Sonohysterography, also known as saline ultrasound, is a technique in which fluid is injected through the cervix into the uterus, and an ultrasound is used to make images of the uterine cavity. With a sonohysterogram, the fluid shows more detail of the inside of the uterus than when ultrasound is used alone. The procedure can be done in a health care provider’s office, hospital, or clinic. It usually takes about 15 minutes.
Why a sonohysterogram is done
Sonohysterograms can find the underlying cause of many problems, including abnormal uterine bleeding and repeated miscarriages. It is also used as an infertility test. A sonohysterogram may be ordered when a woman has had a normal ultrasound exam but is still having symptoms.
This procedure can detect the following conditions:
- Abnormal growths inside the uterus, such as fibroids or polyps
- Scarring inside the uterus
- Abnormal uterine shape
- A Sonohysterogram is also is done before and after some surgical procedures
When a sonohysterogram (saline ultrasound) is done
The saline ultrasound procedure will be scheduled when you are not having your menstrual period. If you are bleeding, the results may not be as clear. The test may be postponed until the bleeding stops. The procedure is not done if you are or could be pregnant, or if you have a pelvic infection or pelvic inflammatory disease. You may be given a urine test to rule out pregnancy.
The Sonohysterogram Procedure
Sonohysterography is done when your bladder is empty. You will be asked to undress from the waist down and lie on an exam table. Your healthcare provider may do a pelvic exam to check if you have any tenderness or pain. In some situations, you may be given antibiotics.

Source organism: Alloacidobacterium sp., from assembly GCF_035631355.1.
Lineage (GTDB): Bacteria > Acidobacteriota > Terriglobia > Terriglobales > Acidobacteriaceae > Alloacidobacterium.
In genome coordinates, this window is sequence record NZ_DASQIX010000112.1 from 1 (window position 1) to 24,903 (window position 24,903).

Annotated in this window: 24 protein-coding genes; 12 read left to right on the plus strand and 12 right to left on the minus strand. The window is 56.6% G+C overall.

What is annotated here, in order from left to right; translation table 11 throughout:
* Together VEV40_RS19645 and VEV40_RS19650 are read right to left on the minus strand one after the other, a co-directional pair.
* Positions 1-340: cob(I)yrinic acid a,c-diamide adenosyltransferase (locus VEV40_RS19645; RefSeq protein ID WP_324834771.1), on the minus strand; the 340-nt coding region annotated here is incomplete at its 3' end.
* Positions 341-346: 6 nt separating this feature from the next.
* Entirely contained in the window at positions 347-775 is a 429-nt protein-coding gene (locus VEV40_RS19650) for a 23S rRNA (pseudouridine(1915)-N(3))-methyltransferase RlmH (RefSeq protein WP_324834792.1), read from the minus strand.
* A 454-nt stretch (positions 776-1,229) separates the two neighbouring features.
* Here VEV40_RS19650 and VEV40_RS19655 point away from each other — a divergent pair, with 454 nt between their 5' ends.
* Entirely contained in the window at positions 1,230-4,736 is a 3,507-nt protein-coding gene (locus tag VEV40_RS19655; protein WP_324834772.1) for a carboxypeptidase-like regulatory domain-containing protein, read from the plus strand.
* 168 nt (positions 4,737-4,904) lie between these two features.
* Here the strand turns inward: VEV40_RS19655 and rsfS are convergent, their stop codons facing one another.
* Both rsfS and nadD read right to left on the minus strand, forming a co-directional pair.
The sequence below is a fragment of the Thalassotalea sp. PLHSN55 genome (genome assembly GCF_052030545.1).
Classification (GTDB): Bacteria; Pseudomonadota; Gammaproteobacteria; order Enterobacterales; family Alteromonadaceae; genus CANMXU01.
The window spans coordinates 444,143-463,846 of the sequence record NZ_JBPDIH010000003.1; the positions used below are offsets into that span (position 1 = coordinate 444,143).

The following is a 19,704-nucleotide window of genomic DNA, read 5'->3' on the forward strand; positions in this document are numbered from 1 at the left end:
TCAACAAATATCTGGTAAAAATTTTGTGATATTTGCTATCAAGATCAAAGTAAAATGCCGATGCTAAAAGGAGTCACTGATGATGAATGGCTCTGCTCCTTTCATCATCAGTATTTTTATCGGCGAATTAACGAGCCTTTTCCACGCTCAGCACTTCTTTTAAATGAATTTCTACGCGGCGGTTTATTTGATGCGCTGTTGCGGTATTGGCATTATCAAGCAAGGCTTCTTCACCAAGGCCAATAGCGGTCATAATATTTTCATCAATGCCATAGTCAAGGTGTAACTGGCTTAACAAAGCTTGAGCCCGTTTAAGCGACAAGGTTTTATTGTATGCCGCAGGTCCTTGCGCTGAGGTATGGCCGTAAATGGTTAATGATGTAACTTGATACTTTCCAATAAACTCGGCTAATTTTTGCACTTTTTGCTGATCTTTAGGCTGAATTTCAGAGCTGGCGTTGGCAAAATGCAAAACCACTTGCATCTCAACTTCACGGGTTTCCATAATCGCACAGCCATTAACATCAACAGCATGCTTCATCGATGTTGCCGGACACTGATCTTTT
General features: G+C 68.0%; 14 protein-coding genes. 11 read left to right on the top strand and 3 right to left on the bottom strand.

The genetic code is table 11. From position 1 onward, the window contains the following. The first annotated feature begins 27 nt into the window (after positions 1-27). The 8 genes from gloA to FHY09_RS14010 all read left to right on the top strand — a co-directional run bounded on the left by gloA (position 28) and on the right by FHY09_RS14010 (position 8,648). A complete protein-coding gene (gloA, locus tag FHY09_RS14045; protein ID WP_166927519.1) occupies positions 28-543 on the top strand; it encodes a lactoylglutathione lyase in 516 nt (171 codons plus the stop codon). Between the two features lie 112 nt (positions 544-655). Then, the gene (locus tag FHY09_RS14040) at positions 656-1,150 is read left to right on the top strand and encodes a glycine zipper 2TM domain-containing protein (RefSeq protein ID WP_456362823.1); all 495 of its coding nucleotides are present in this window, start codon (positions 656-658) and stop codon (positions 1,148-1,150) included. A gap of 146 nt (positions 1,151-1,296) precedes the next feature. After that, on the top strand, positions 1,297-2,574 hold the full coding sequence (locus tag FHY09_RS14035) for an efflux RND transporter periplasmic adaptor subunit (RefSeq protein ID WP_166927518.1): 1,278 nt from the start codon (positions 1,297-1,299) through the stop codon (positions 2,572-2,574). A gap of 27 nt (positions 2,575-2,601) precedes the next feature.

A sonohysterogram has two parts. A transvaginal ultrasound exam is done first. Next, a fluid is injected through the cervix and flows into the uterus. Then, an ultrasound exam is done again.
In a transvaginal ultrasound exam, an ultrasound transducer — a slender, handheld device — is placed in the vagina. It sends out sound waves that are used to make images of the internal organs. These images are shown on a screen.
After the first transvaginal ultrasound exam, the transducer is removed. A speculum is then placed in the vagina to hold the vagina open. The health care provider passes a swab through the speculum to clean the cervix.
Next, a thin tube called a catheter is inserted through the vagina. It is placed in the opening of the cervix or in the uterine cavity. The speculum is then removed.
The transducer is placed in the vagina again and a sterile fluid is slowly passed through the catheter. Cramping may occur as the fluid goes into the uterus. A transabdominal ultrasound exam also may be done while the fluid is passed into the uterus. In this type of ultrasound exam, a transducer is moved over the abdomen.
When the cavity is filled with fluid, ultrasound images are made of the inside of the uterus and the uterine lining.
Most women are able to go home right away and return to their normal level or activity that day. Cramping, spotting, or a watery discharge may occur as a result from the procedure. The procedure is safe, but there is a rare risk of pelvic infection. Call your healthcare provider if you have any pain, fever, or change in discharge after the procedure.
If you need an infertility test or you have abnormal uterine bleeding, contact us for more information and to schedule your saline ultrasound today.